Circuit-riding recycling effort planned

April 22, 1994|By Donna E. Boller | Donna E. Boller,Sun Staff Writer

Carroll's commissioners decided yesterday to put some of the county's 13 red recycling bins back in service -- some of the time.

The commissioners plan to institute a circuit-riding recycling service that will rotate a bin to each of four sites two Saturdays a month. The bins will be available for 6 1/2 hours at each site for county residents to deposit recyclable items in them under supervision by the local Association for Retarded Citizens.

The ARC, which operates Carroll's recycling center under contract, will charge the county $222 a day to provide the bin service, a total of $10,600 a year. The service is expected to start in June.

Tentative sites for the Saturday operations are the Greenmount Senior Center, to serve Manchester and Hampstead; Piney Run Park, to serve South Carroll; Runnymede Elementary School or the closed Bark Hill landfill, to serve Taneytown, Westminster, Union Bridge and New Windsor; and Winfield Elementary or South Carroll High School to serve the southwest county.

Commissioner Elmer C. Lippy said he supported restoring the bin service, "but it grieves me when we're wrestling with [an increase in the landfill] tipping fee, here's $10,500" the county must spend.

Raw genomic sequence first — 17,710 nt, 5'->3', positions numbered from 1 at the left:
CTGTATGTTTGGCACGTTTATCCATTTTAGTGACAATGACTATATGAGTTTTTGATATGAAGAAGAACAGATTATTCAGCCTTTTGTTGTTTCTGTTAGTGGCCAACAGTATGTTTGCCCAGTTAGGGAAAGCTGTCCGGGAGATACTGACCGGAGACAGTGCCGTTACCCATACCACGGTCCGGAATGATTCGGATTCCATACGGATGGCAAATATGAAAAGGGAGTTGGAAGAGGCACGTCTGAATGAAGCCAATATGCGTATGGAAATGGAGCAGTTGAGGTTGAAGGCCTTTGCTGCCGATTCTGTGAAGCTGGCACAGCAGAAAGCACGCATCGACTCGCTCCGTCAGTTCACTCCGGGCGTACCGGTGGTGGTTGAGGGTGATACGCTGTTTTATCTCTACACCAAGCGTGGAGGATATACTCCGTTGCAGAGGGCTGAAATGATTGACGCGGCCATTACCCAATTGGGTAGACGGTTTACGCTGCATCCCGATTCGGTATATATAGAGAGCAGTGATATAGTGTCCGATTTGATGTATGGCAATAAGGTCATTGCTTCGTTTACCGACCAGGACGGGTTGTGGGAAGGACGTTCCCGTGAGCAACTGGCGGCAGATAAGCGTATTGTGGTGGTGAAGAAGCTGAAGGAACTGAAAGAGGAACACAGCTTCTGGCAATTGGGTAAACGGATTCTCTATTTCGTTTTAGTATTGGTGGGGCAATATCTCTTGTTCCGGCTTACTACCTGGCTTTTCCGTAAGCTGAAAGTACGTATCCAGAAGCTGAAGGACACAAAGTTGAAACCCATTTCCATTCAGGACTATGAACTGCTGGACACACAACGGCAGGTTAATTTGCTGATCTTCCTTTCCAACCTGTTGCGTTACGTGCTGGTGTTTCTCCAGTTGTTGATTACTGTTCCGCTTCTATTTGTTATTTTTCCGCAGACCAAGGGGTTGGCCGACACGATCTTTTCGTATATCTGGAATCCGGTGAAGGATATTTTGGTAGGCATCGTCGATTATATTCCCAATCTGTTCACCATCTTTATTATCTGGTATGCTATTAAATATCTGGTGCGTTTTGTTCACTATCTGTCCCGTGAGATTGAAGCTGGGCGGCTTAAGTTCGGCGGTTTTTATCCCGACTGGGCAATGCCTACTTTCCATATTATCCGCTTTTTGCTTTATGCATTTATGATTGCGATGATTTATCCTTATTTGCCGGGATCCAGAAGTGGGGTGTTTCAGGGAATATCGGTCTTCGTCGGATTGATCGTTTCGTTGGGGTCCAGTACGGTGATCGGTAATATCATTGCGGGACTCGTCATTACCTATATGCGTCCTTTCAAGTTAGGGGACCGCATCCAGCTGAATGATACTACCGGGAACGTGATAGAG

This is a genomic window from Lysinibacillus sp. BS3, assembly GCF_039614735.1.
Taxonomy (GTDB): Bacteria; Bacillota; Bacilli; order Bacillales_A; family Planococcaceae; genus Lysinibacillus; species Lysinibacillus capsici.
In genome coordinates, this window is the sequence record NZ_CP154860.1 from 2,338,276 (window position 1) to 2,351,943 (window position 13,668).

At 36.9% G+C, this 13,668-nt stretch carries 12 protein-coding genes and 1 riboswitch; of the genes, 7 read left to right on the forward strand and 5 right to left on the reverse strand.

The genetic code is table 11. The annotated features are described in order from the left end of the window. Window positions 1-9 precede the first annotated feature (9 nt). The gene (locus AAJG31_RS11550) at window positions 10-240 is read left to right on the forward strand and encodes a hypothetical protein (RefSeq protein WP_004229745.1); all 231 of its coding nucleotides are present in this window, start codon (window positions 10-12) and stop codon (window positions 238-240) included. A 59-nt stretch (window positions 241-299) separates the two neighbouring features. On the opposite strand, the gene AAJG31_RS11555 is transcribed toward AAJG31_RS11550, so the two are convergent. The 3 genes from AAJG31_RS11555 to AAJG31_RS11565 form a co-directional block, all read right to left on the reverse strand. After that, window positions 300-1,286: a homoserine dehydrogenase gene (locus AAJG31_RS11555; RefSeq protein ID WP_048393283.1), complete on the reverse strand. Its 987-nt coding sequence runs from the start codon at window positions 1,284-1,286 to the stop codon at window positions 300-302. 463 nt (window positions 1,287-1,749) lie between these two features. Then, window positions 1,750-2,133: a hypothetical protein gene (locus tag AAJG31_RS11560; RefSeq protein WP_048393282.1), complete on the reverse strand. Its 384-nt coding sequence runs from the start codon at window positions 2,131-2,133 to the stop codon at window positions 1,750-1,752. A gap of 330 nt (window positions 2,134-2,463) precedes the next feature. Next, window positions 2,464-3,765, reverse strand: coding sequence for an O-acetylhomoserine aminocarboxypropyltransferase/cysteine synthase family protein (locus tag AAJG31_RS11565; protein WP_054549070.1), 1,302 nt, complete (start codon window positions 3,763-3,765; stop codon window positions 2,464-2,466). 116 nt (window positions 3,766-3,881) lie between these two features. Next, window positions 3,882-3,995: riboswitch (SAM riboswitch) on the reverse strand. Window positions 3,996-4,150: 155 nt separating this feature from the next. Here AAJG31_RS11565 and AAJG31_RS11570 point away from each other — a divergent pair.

The contract approved by the commissioners will cost the county about $4,000 a year more than hiring part-time workers to attend the bins. But the ARC will guarantee supervision at the sites.

The commissioners removed 13 bins from nine sites around the county in March after staff members reported that people were dumping garbage into the bins.

Residents and town officials complained that the county removed the bins without notice. They said residents without garbage collection -- which includes curbside recycling pickups -- were left without convenient places to take recyclables.

County Comptroller Eugene C. Curfman took issue yesterday with a reported complaint from Union Bridge Mayor Perry L. Jones about removal of the bins. Micki Smith, county deputy administrative services director, reported to the commissioners that Mr. Jones sought a permanent bin for his town.

The Union Bridge bin "has been gone six months or more," Mr. Curfman said. He said the bin was removed because it generated less than 1 ton of recyclables a month.

When they were spread throughout the county, the 13 bins generated an average of more than 100 tons of material a month between July and December 1993.

Recycling manager Vinnie Legge said no decision has been made on what to do with the remaining bins.

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